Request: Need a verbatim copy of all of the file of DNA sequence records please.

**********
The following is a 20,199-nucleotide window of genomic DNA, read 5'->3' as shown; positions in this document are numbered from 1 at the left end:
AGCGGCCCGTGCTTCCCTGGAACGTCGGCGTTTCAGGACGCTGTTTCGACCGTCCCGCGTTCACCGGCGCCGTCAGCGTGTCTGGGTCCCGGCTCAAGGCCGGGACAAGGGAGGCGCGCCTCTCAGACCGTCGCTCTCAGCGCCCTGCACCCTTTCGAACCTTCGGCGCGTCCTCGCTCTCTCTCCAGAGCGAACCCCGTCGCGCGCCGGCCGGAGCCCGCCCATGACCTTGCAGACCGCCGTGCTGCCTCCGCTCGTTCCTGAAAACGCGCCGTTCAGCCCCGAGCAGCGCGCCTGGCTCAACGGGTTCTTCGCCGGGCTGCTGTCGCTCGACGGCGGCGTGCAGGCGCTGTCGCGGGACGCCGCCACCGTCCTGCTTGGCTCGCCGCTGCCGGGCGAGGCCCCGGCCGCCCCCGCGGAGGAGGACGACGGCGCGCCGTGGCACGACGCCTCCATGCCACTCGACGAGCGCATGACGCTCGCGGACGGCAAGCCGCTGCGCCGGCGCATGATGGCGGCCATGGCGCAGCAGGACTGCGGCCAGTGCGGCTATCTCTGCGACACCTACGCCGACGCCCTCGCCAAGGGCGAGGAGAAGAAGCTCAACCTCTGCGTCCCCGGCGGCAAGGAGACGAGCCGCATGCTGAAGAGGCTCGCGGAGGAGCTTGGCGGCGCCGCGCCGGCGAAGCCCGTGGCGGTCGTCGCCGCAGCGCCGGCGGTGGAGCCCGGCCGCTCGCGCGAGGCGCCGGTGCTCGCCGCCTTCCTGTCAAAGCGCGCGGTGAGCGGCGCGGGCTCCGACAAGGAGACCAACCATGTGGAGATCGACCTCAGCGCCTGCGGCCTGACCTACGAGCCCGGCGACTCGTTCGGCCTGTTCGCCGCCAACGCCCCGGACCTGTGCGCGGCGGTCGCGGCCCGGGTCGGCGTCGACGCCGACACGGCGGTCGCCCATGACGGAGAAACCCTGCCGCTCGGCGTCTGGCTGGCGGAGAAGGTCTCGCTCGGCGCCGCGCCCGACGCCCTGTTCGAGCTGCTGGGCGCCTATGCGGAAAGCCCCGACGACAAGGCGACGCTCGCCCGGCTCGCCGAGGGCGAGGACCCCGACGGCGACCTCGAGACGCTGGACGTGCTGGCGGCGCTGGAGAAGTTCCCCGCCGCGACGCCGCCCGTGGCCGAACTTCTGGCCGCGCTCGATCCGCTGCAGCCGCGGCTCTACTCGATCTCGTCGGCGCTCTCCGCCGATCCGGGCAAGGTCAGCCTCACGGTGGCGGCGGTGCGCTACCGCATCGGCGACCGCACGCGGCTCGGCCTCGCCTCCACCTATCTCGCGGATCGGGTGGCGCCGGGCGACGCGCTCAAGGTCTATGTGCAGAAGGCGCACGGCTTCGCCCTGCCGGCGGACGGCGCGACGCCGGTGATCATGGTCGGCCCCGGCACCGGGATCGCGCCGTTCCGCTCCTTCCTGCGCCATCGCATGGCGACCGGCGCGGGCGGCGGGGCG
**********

The following is a 20,199-nucleotide window of genomic DNA, read 5'->3' as shown; positions in this document are numbered from 1 at the left end:
AGCGGCCCGTGCTTCCCTGGAACGTCGGCGTTTCAGGACGCTGTTTCGACCGTCCCGCGTTCACCGGCGCCGTCAGCGTGTCTGGGTCCCGGCTCAAGGCCGGGACAAGGGAGGCGCGCCTCTCAGACCGTCGCTCTCAGCGCCCTGCACCCTTTCGAACCTTCGGCGCGTCCTCGCTCTCTCTCCAGAGCGAACCCCGTCGCGCGCCGGCCGGAGCCCGCCCATGACCTTGCAGACCGCCGTGCTGCCTCCGCTCGTTCCTGAAAACGCGCCGTTCAGCCCCGAGCAGCGCGCCTGGCTCAACGGGTTCTTCGCCGGGCTGCTGTCGCTCGACGGCGGCGTGCAGGCGCTGTCGCGGGACGCCGCCACCGTCCTGCTTGGCTCGCCGCTGCCGGGCGAGGCCCCGGCCGCCCCCGCGGAGGAGGACGACGGCGCGCCGTGGCACGACGCCTCCATGCCACTCGACGAGCGCATGACGCTCGCGGACGGCAAGCCGCTGCGCCGGCGCATGATGGCGGCCATGGCGCAGCAGGACTGCGGCCAGTGCGGCTATCTCTGCGACACCTACGCCGACGCCCTCGCCAAGGGCGAGGAGAAGAAGCTCAACCTCTGCGTCCCCGGCGGCAAGGAGACGAGCCGCATGCTGAAGAGGCTCGCGGAGGAGCTTGGCGGCGCCGCGCCGGCGAAGCCCGTGGCGGTCGTCGCCGCAGCGCCGGCGGTGGAGCCCGGCCGCTCGCGCGAGGCGCCGGTGCTCGCCGCCTTCCTGTCAAAGCGCGCGGTGAGCGGCGCGGGCTCCGACAAGGAGACCAACCATGTGGAGATCGACCTCAGCGCCTGCGGCCTGACCTACGAGCCCGGCGACTCGTTCGGCCTGTTCGCCGCCAACGCCCCGGACCTGTGCGCGGCGGTCGCGGCCCGGGTCGGCGTCGACGCCGACACGGCGGTCGCCCATGACGGAGAAACCCTGCCGCTCGGCGTCTGGCTGGCGGAGAAGGTCTCGCTCGGCGCCGCGCCCGACGCCCTGTTCGAGCTGCTGGGCGCCTATGCGGAAAGCCCCGACGACAAGGCGACGCTCGCCCGGCTCGCCGAGGGCGAGGACCCCGACGGCGACCTCGAGACGCTGGACGTGCTGGCGGCGCTGGAGAAGTTCCCCGCCGCGACGCCGCCCGTGGCCGAACTTCTGGCCGCGCTCGATCCGCTGCAGCCGCGGCTCTACTCGATCTCGTCGGCGCTCTCCGCCGATCCGGGCAAGGTCAGCCTCACGGTGGCGGCGGTGCGCTACCGCATCGGCGACCGCACGCGGCTCGGCCTCGCCTCCACCTATCTCGCGGATCGGGTGGCGCCGGGCGACGCGCTCAAGGTCTATGTGCAGAAGGCGCACGGCTTCGCCCTGCCGGCGGACGGCGCGACGCCGGTGATCATGGTCGGCCCCGGCACCGGGATCGCGCCGTTCCGCTCCTTCCTGCGCCATCGCATGGCGACCGGCGCGGGCGGCGGGGCG